- The future of care: A grey future?
- Getting to well-being in a no-growth society
- I have seen the future – and it’s clusters
- Bureaucracy will prevail, but we could change the way it works
- How we see the future depends on our vested interests
- THE GUIDE TO SURPLUS ENERGY ECONOMICS
- Good Idea, Bad Idea: The Merits of Renewables, the Folly of Electric Vehicles
- No matter where you live
- Left or right, up or down?
- Janet’s Story
This is an attempt to devise a way of finding our way through the connectedness of how things are – that is if you want to do this. Most people don’t want to because they are perfectly content with where they are.
A good reason for wanting to find out about the connections is to enable better decisions to be taken about personal or institutional development. Things like buying a house, dealing with old age or developing incapacity, planning housing development, building or improving transport infrastructure (roads, railways, telecommunications), even thinking about possibilities for the future of a local authority or a country. Any kind of development where you want to fathom out the potential consequences of different actions.
This blog is not structured in the usual top-down way, with categories and tags. My current idea is to think in terms of topics. Each post will have one or more topics attributed to it. If you click on the title of the post you will then see, at the bottom, that you can receive future posts on these topics by signing up at the bottom.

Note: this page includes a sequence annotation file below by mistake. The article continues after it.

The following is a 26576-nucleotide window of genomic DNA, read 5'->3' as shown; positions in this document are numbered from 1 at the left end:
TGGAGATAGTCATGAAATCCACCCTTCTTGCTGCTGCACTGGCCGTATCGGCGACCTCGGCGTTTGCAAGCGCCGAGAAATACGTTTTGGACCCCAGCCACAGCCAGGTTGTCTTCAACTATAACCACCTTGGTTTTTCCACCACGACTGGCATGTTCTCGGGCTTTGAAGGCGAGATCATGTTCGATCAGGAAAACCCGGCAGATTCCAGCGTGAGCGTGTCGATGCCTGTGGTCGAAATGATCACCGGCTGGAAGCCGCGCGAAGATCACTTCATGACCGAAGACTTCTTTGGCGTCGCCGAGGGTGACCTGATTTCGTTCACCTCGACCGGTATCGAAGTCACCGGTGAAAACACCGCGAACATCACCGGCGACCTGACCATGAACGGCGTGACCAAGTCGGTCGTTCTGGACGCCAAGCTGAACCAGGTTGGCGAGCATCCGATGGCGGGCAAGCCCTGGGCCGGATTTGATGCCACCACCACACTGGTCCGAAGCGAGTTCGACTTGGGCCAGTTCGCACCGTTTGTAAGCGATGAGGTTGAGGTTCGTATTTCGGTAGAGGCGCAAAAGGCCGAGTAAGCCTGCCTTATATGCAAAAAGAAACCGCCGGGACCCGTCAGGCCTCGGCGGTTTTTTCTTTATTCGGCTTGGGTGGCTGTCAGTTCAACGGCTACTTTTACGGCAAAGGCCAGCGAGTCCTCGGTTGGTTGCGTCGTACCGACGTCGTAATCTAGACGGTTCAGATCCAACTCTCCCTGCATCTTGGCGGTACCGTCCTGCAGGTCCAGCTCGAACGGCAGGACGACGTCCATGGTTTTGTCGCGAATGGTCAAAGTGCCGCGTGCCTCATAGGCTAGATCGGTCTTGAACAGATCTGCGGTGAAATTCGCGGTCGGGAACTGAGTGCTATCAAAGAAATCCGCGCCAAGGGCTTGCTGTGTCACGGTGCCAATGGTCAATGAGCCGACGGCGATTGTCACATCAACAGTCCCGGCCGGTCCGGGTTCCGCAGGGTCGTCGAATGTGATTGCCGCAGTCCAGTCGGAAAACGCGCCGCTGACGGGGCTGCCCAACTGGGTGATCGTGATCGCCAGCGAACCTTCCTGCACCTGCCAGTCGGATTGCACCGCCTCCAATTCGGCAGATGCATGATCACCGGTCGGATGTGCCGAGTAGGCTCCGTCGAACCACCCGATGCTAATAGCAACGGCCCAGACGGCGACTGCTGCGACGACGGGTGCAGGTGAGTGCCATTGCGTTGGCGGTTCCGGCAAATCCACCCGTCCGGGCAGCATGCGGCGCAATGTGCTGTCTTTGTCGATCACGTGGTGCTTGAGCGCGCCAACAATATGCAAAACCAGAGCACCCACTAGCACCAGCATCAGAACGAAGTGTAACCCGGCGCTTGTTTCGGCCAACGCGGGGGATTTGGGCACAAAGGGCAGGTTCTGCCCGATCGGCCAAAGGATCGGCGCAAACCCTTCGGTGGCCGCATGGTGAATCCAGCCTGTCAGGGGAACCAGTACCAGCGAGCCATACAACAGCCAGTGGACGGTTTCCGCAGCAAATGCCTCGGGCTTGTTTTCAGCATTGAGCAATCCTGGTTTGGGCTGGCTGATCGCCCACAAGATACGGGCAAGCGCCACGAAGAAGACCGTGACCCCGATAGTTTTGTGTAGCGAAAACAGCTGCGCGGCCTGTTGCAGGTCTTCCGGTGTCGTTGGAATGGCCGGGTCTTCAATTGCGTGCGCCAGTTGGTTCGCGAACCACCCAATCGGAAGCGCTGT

The underlying aim is to explore the future, from the bottom up.
This adds something to my piece on clusters, which I see as an ingredient of how things will be in a future in which there is no growth in prosperity.
Having suggested clusters as the way forward, it is a different matter to say how things would then turn out. Such prognostications must be seen as no better than science fiction.
We are all used to growth. We are used to the notion that, when there is growth, the amount of money circulating within an area gives an indication of the prosperity of people within that area.
But what will happen when there is no growth? What does no-growth mean? When prosperity is not growing will people see consumerism as less important than how they feel about how things are? Will wellness or well-being become all-important, rather than how much disposable income people have?
Although there will be no national growth there will still be areas of growth. Elsewhere there will be no-growth or decline.
People will move from areas in decline to those seen to be better. This is nothing new – it was always so. In my own experience, for example, in the 1960s there was an area of mid Wales where there was no growth. People had moved out, when the slate quarries closed, leaving cottages behind which became derelict and for sale for around £100 (at that time new-build estate houses in better-off areas sold for around £5,000).